History Book Reviews (page 936)

NON-FICTION
Released: Dec. 1, 1994

"Langer applies his insightful, razor-sharp pen to others' works about an event that, he convincingly maintains, carries neither lesson nor moral but instead overpowers memory, mocks the pretensions of civilization, and leaves an absurd, irredeemable legacy."
With a highly sensitive but unsparing eye, these essays argue that new moral and linguistic categories are required in order to respond properly and honestly to the reality of the Holocaust. Read full book review >
ANNA AKHMATOVA by Roberta Reeder
NON-FICTION
Released: Dec. 1, 1994

"But this very density is what will make Reeder's biography not only the starting point for all future engagements with Akhmatova's life and work but more generally a key source for scholars exploring the thorny entanglement of politics and art in 20th- century Russia. (32 pages of photos, not seen)"
By meticulously tracing renowned Russian poet Akhmatova's tortuous life, this extraordinarily detailed biography builds up a panoramic view of Soviet cultural history. Read full book review >

NON-FICTION
Released: Dec. 1, 1994

"But this is a sensible, thoughtful, and—in revealing the foibles of many key actors—an often amusing book. (16 illustrations, not seen)"
A valuable study of how British propaganda helped to bring the US into WW II, which shows too why such a study has been so slow to appear. Read full book review >
NON-FICTION
Released: Dec. 1, 1994

"The range and passion of the pieces presented here shows off another one of Dissent's strengths: Not only has it adopted a dissident stance toward mainstream American politics and culture, but it has also fostered and nurtured dissent in its own pages."
Amid the ruins of the fratricidal wars that drove much of the American left into irrelevance by the end of WW II, Dissent, a highly intelligent journal of opinion, first appeared in 1954. Read full book review >
NON-FICTION
Released: Dec. 1, 1994

"The work shows that there is much more to Native literary output than transcriptions of myths from the oral tradition."
Warrior (English and Native American Studies/Stanford; and a Kirkus contributor) compares and contrasts two of the most important American Indian writers of the 20th century on the issues of Indian sovereignty and survival. Read full book review >

THE AMERICAN WEST by Dee Brown
NON-FICTION
Released: Dec. 1, 1994

"Rather than this recycled material, itself seduced by the myths it seeks to expose, better to read Brown's own Bury My Heart at Wounded Knee."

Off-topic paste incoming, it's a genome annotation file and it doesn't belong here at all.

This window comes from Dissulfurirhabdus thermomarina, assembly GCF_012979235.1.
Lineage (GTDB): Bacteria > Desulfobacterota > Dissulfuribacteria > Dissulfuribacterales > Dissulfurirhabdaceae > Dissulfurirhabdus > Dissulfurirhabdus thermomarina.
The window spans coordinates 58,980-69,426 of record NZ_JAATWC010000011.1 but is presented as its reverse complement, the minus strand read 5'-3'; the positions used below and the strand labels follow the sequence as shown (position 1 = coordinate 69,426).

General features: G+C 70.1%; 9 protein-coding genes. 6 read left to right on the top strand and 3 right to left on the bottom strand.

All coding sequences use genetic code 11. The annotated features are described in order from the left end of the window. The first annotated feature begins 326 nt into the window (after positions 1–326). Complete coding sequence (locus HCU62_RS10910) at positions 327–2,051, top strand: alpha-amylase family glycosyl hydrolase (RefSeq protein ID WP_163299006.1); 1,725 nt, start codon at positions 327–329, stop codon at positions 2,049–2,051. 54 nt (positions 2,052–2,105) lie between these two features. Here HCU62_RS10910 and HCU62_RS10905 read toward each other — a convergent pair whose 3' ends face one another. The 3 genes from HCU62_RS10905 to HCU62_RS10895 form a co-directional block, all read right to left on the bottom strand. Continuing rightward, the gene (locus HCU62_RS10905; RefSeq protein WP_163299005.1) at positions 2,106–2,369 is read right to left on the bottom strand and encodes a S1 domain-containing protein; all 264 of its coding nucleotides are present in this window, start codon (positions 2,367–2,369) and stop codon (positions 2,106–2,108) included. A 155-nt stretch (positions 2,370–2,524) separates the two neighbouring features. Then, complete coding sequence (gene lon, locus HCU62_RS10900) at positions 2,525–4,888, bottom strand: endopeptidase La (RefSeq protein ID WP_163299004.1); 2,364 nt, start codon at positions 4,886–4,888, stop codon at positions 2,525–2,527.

A pleasant but uninspired collection of vignettes about the history of the West that offers nothing new. Read full book review >
NON-FICTION
Released: Dec. 1, 1994

"Costello, having done his homework and strongly made his case, is sure to provoke argument among historians and WW II buffs."
In this riveting revisionist study, British historian Costello (Ten Days to Destiny, 1991, etc.) rethinks the events leading up to the start of WW II in the Pacific. Read full book review >
NON-FICTION
Released: Dec. 1, 1994

"Still, despite its tantalizing brevity, an elegant book."
In three essays based on lectures, Lewis provides an engaging overview of the cultural and political clash between Christian Europe and the Islamic world from the late 15th to the early 19th centuries. Read full book review >
NON-FICTION
Released: Nov. 30, 1994

"Still, a rare glimpse behind the curtains of a terrorist act, instructive both for the light it sheds on a 46-year-old assassination and for the issues it raises relevant to today."
An intriguing examination of the circumstances surrounding the 1948 murder in Israel of UN mediator Count Folke Bernadotte. Read full book review >
GENTLEMAN SPY by Peter Grose
BIOGRAPHY & MEMOIR
Released: Nov. 28, 1994

"Grose's outstanding study of a remarkable life gives readers insight into both a period of history and the development of the CIA."
A compelling biography of a man who was present at the birth of America's foreign intelligence apparatus and went on to run the CIA under presidents Eisenhower and Kennedy. Read full book review >
NON-FICTION
Released: Nov. 28, 1994

"Strictly for students and devotees of this great poäte maudit."
Another of Richardson's massively thorough, massively documented, but only minimally engaging biographies of French literary lights (Zola, 1978, etc.). Read full book review >
BIOGRAPHY & MEMOIR
Released: Nov. 28, 1994

"This memoir is remarkably free of polemics, self-pity, and self-aggrandizement. It is the work of a man who has led by action and example—a man who is one of the few genuine heroes we have."
In 1918, Nelson Mandela was born, the son of a tribal chief in the Xhosa nation. Read full book review >
Kirkus Interview
Katey Sagal
author of GRACE NOTES
April 10, 2017

In her memoir Grace Notes, actress and singer/songwriter Katey Sagal takes you through the highs and lows of her life, from the tragic deaths of her parents to her long years in the Los Angeles rock scene, from being diagnosed with cancer at the age of twenty-eight to getting her big break on the fledgling FOX network as the wise-cracking Peggy Bundy on the beloved sitcom Married…with Children. Sparse and poetic, Grace Notes is an emotionally riveting tale of struggle and success, both professional and personal: Sagal’s path to sobriety; the stillbirth of her first daughter, Ruby; motherhood; the experience of having her third daughter at age 52 with the help of a surrogate; and her lifelong passion for music. “While this book is sure to please the author’s many fans, its thoughtful, no-regrets honesty will no doubt also appeal to readers of Hollywood memoirs seeking substance that goes beyond gossip and name-dropping,” our critic writes. “A candid, reflective memoir.” View video >